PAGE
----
The Wall Street Journal’s Emily Steel wrote a piece last week about YouTube’s efforts to commercialize itself. Steel titled it “walking the tight rope.” The article includes a Q&A with Suzie Reider, YouTube’s first chief marketing officer. Reider is rapidly expanding her advertising sales and marketing teams, as evidenced by YouTube’s own “we’re hiring” ads on its site. Here’s the article, but since it’s subscription only I’ve excerpted a small piece (click “more” below).
Now some thoughts about the commercialization, and what it means to media reprensatives, advertisers, and agencies. There’s another tightrope YouTube will have to walk besides the marketing vs. community one.
- Here’s a little-known secret about YouTube. The hardcore visitors don’t live on the homepage. And a very, very small percentage of users view the new “participatory video ad” that is featured in the homepage’s top right corner. In fact, as of this writing there is no ad today.
- This means advertisers need to get more creative about how they approach YouTube, and think about that channel quite differently then they approach display advertising or search-engine marketing. To be seen by the bulk of viewers you have to embed yourself into the hundreds of little pockets that exist.
- Here’s where it gets interesting. What’s the role of the YouTube advertising team versus the agencies? In the perfect world, it’s a partnership. But that takes time to sort out. And some of the legacy advertising deals have been managed primarily between the interactive brand manager and YouTube (without an agency running point).
- By example, Google has begun to figure this out by walking that fine line between direct selling (to marketing teams) and agency selling.
In fact they have different advertising representatives calling on each. REVISION 1/25: Google does NOT have different teams selling into direct marketers and agencies- it’s the same team. They do have agency team, but it’s not focused on selling, but rather on overall relationships.
- Google’s advertising strength is, in my opinion, primarily attributed to it hiring really good account people and focusing them on verticals. When I deal with Google I know they’ll know the nuances of my category and that’s not true for many media properties (as such I relegate those to the agencies).
- YouTube is clear that its ad representatives will fly solo without the Googlers. Since Google’s advertising team already has embedded relationships, will those account executives be compensated for pointing their clients (who primarily buy paid search) to YouTube’s offerings? They’re already expanding their sales offering to include video, remember. Google has pre/post rolls (but of course that’s a different beast).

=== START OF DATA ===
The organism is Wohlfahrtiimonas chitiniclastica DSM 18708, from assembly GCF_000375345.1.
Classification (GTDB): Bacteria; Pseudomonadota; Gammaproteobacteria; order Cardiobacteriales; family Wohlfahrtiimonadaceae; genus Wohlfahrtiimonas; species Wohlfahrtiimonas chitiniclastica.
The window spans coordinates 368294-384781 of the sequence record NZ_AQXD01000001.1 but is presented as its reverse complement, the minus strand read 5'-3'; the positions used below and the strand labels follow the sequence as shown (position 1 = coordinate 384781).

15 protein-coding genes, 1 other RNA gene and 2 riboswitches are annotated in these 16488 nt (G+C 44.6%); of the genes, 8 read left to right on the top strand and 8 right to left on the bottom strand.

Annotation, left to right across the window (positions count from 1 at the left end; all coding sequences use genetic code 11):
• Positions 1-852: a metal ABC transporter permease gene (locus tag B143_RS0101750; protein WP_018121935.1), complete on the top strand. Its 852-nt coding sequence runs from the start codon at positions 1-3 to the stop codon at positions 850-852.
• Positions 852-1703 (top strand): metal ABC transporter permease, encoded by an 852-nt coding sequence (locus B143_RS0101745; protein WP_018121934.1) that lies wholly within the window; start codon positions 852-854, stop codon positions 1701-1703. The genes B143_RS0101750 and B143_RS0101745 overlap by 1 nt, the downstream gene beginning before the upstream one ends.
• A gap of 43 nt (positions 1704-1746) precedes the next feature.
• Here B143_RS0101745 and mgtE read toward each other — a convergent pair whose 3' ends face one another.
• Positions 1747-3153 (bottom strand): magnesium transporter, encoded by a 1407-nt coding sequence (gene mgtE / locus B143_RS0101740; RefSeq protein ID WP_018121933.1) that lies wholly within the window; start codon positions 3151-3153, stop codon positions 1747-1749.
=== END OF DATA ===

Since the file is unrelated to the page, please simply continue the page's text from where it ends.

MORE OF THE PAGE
- With some exceptions, I wouldn’t count on a traditional agency (with our without a digital divisoin) to figure out YouTube unless they’d done some work to prove they understand it. So the YouTube ad team will play an important role to ensure that the users and the advertisers are satisfied. Not an easy balance, and we’ll see some grand success and failures in the next months.
- Behind the scenes, there will be some interesting turf wars between YouTube’s advertising team, Google’s advertising team, and the media-buying agencies. None will want to take a back seat, and all will want to run alpha.
- Marketers will decide who they want to deal with primarily based on a) relationship, b) which one understands their brand and c) who can relate YouTube’s offering accordingly. And whoever’s coolest.
As a seasoned interactive-agency salesguy told me once: “People buy from people cooler than them.”
The video-sharing site, which helped spark the online video craze of the past year, has in recent months been making a serious effort to cash in on its popularity.
YouTube hired its first chief marketing officer, Suzie Reider. Since then, her rapidly expanding advertising sales and marketing teams have been trying to figure out how to seamlessly blend marketing into YouTube’s offerings.
“This type of audience that YouTube attracts is very, very fickle,” says Chad Stoller, executive director of emerging platforms for Organic, a digital marketing agency owned by Omnicom. “It is very much a ‘What have you done for me lately?’ audience.”
Indeed, even some marketing professionals are starting to say that YouTube’s efforts to build advertising into its system are making the onetime start-up site feel too corporate. “It just feels overwhelming in terms of the marketing presence,” says Greg Verdino, director of emerging channels for digital marketing agency Digitas.